Good Health Always with Charmaine is a blog by Charmaine D’Souza, who is a nutrition and health consultant with more than 25 years of experience in assisting clients who are interested in improving their health and general well-being through better nutrition and healthy changes in their lifestyle.
Wednesday, 10 October 2018
World Mental Health Day - 10th Oct 2018
Mental wellness plays a role in order to be healthy as a whole. The goal of ‘World Mental Health Day’ is to increase awareness about mental health and its importance in the overall health of a person. The theme this year is "Young People and Mental Health in a Changing World.”
Youngsters today are vulnerable to eating disorders, mental distress and anguish, peer pressure and stress….more so than ever before. Our teenagers need to be sensitively handled. If their mental health issues are not recognized, diagnosed and managed expertly, it can lead to mental illness. The stigma attached to mental health prevents most people from speaking about their fears, apprehensions and mental traumas.
Research shows that nearly half of all mental illness begins by the age of 14…an age when youngsters have to tackle changes in their hormones, make new friends, excel in studies etc. All this leads to increasing stress levels. Alarmingly, suicide is now the second leading cause of death among those in the age group of 15 and 25.
We take our children for vaccinations, dental check-ups, eye check-ups…but mental health check-ups? Never! Preventing mental illness begins with awareness of early signs and symptoms. Good mental health and coping ability are of prime importance.
As parents, how can we help our young children build their mental resilience in order to dodge all the curve balls life throws at them? The answer to that is nutrition. The solution to most health issues can be found on our meal plate rather than on the shelf of the neighborhood chemist.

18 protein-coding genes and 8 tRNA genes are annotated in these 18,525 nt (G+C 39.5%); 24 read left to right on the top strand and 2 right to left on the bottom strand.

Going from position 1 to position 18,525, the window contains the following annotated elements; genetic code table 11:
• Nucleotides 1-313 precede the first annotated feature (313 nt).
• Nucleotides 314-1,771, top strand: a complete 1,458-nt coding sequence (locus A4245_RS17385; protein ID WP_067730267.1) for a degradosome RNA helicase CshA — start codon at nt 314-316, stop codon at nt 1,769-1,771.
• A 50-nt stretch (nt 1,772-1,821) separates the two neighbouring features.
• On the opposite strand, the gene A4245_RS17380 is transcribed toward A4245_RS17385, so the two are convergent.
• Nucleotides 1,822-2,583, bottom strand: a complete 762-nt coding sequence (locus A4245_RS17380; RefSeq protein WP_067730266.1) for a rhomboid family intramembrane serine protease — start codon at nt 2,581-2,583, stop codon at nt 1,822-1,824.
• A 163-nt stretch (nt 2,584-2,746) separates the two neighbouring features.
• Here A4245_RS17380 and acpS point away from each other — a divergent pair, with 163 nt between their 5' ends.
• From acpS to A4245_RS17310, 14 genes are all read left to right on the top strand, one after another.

There is a strong connection between what we eat, how our body functions and how we feel.
The Gastro-Intestinal Tract (GIT) or gut is your secondary brain. It makes neurotransmitters like serotonin, dopamine, and cortisol, which are then carried to your brain. So if you are eating a healthy, unprocessed, balanced diet, more serotonin and dopamine are produced…. Else the stress hormone cortisol will be produced in amounts larger than the body can handle. This impacts:-
In order to ensure the mental well-being of youngsters ( w.r.t eating disorders, depression, mood swings, stress, and anxiety), their diet should include the following:-
Good Quality Proteins which provide Essential Amino Acids needed for physical & emotional health.
B Complex vitamins
Let us also ensure that our family environment is one where the child feels loved, valued, trusted and safe. Let us nurture a positive self-image…set an example by showing them how resilient we are. Most importantly, let us learn to accept who our children are, what are their limitations and what they are good at.
May we all be blessed with good mental and physical health…always !!!
You’ve heard of 'menopause'-that stage in a woman’s life when her sex hormone levels begin to decline, ultimately leading to the cessation of her monthly period. The term ‘manopause’ or andropause, however, is used to describe the correlating condition in aging males.
Symptoms of ‘manopause’ include:
A reduced libido… sexual thoughts/desire/drive
Trouble achieving/maintaining an erection
A decrease in energy levels
Mood changes/mood swings
Loss of muscle mass and bone density
Reduction in cognitive function
Chronic stress and a nutritionally deficient diet can inhibit the production of the male hormone testosterone. This hormone plays a vital role in male health. It impacts cardiovascular health, sexual health, total body composition, cognitive function, and mood. Men need to take care of their protein, essential fatty acids, zinc and selenium intake to provide the necessary building blocks for testosterone production. They should also try various methods to keep stress levels minimal because the ingredients needed for testosterone production are also used to produce the stress hormone cortisol. A highly stressed male body will make more cortisol and lesser testosterone.
What can you do to delay the onset of ‘manopause’?